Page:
there is limited comparative data. Using nationally representative data from SEER-Medicare, this study shows that older patients who received SBRT for NSCLCs > 5 cm and ≤ 7.0 cm in size were associated with better LCSS and OS compared to those who received 3DCRT or IMRT. SBRT was also associated with reduced adjusted rates of overall complications, compared to those receiving IMRT and 3DCRT. Patients who received concurrent chemotherapy with IMRT or 3DCRT seemed to have similar survival but higher complication rates. Our findings therefore provide support that SBRT may be considered an acceptable non-invasive treatment strategy for older patients with stage IIA N0 NSCLC > 5 cm tumors.
      SBRT is currently used in smaller (< 5 cm) NSCLC tumors and is supported by a growing body of data demonstrating excellent local control and improvement in survival. In the Radiation Therapy Oncology Group (RTOG) 0236 trial, the 3-year and 5-year primary tumor control rates with SBRT were 98% and 93%, respectively, while the 5-year primary tumor and involved lobe rate was 80%.
      • Timmerman RD
      • Paulus R
      • Pass HI
      • et al.
      Stereotactic body radiation therapy for operable early-stage lung cancer: findings from the NRG oncology RTOG 0618 Trial.
      • Timmerman R
      • Paulus R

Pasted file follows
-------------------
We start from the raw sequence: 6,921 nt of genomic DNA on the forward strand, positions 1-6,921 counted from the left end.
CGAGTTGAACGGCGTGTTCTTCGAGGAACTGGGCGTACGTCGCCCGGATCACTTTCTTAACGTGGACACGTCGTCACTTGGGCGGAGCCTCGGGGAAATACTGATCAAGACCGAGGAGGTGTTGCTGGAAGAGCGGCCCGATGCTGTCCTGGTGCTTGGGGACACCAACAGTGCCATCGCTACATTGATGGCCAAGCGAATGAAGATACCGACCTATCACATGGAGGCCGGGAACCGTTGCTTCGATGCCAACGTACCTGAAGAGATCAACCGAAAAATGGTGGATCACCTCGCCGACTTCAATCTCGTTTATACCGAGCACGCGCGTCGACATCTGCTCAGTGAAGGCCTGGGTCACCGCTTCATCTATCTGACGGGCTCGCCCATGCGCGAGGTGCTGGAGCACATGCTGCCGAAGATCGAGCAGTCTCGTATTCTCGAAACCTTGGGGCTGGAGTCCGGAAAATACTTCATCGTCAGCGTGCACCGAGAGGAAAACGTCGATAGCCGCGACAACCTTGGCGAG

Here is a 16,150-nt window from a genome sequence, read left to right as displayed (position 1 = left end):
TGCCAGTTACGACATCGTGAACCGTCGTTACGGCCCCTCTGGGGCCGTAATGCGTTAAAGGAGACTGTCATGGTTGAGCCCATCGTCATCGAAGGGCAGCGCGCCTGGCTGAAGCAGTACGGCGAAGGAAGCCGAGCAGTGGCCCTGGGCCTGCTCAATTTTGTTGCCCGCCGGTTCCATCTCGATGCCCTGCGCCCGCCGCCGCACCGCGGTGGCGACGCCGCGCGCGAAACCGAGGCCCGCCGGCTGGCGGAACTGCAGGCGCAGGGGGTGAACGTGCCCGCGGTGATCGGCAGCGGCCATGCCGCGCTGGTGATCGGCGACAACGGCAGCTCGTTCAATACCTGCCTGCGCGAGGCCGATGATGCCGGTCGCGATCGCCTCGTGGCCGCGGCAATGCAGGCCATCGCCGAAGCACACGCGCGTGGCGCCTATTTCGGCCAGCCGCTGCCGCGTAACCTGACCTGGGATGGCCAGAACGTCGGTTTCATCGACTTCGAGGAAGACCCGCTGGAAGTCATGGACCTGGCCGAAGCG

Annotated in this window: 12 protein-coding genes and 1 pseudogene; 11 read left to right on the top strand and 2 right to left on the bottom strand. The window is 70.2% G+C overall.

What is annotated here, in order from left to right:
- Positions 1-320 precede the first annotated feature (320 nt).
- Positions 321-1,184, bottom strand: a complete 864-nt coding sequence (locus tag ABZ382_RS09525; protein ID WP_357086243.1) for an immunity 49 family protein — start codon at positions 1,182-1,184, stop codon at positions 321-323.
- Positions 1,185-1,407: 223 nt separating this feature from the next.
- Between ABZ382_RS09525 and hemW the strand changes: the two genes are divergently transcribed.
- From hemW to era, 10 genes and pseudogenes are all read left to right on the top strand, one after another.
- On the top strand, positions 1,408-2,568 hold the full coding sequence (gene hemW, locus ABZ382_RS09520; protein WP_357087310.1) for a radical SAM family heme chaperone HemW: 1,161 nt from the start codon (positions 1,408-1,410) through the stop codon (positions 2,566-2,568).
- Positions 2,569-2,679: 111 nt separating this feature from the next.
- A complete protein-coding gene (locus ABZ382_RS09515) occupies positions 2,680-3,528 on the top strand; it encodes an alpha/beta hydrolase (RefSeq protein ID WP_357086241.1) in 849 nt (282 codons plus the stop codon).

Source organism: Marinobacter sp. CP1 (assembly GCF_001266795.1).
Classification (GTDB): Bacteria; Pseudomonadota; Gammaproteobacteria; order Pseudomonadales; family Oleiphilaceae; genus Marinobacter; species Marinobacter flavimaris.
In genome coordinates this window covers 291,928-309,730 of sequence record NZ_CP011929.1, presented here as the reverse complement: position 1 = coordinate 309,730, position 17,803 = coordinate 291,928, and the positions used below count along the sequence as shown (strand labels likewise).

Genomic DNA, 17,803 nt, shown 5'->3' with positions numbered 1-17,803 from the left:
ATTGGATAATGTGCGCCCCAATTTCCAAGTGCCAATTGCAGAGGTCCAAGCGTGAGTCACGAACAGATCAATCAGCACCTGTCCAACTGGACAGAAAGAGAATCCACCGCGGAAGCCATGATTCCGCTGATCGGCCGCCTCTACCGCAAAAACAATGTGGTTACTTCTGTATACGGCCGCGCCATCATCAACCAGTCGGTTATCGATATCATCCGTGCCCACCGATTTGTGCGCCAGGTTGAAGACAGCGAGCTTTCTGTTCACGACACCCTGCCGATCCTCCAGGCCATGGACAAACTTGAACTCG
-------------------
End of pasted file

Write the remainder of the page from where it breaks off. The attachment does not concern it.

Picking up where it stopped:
• Galvin J
      • et al.
      Stereotactic body radiation therapy for inoperable early stage lung cancer.
      • Timmerman RD
      • Hu C
      • Michalski JM
      • et al.
      Long-term results of stereotactic body radiation therapy in medically inoperable stage I non–small cell lung cancer.
      Compared to other forms of RT, the CHISEL phase III randomized controlled trial (RCT) demonstrated a 2-year OS in < 5 cm NSCLCs of 77% (95% CI: 67-88) for patients treated with SBRT compared to 59% (95% CI: 44-78) for patients treated with 3DCRT.
      • Ball D
      • Mai GT
      • Vinod S
      • et al.
      Stereotactic ablative radiotherapy vs. standard radiotherapy in stage 1 non-small-cell lung cancer (TROG 09.02 CHISEL): a phase 3, open-label, randomized controlled trial.
      However, the Scandinavian Stereotactic Precision and Conventional Radiotherapy Evaluation (SPACE) trial, which used a different biological effective dose and fraction schedule and enrolled patients with poorer performance status than the CHISEL trial, found no significant OS differences between patients treated with SBRT and patients treated with 3DCRT.
      • Nyman J
      • Hallqvist A
      • Lund JA
      • et al.
      SPACE - A randomized study of SBRT vs conventional fractionated radiotherapy in medically inoperable stage I NSCLC.
      While these studies have helped provide support for SBRT as the curative treatment option over 3DCRT for smaller inoperable NSCLC tumors, no prospective studies to date have directly compared SBRT to conventionally fractionated IMRT for smaller early-stage NSCLC tumors.
      Data evaluating SBRT outcomes in patients with NSCLC > 5 cm is limited mostly to single-institution case series without a comparator arm. Among 40 patients with larger NSCLCs treated with SBRT at an academic medical center, OS was 60% at 18 months.
      • Woody NM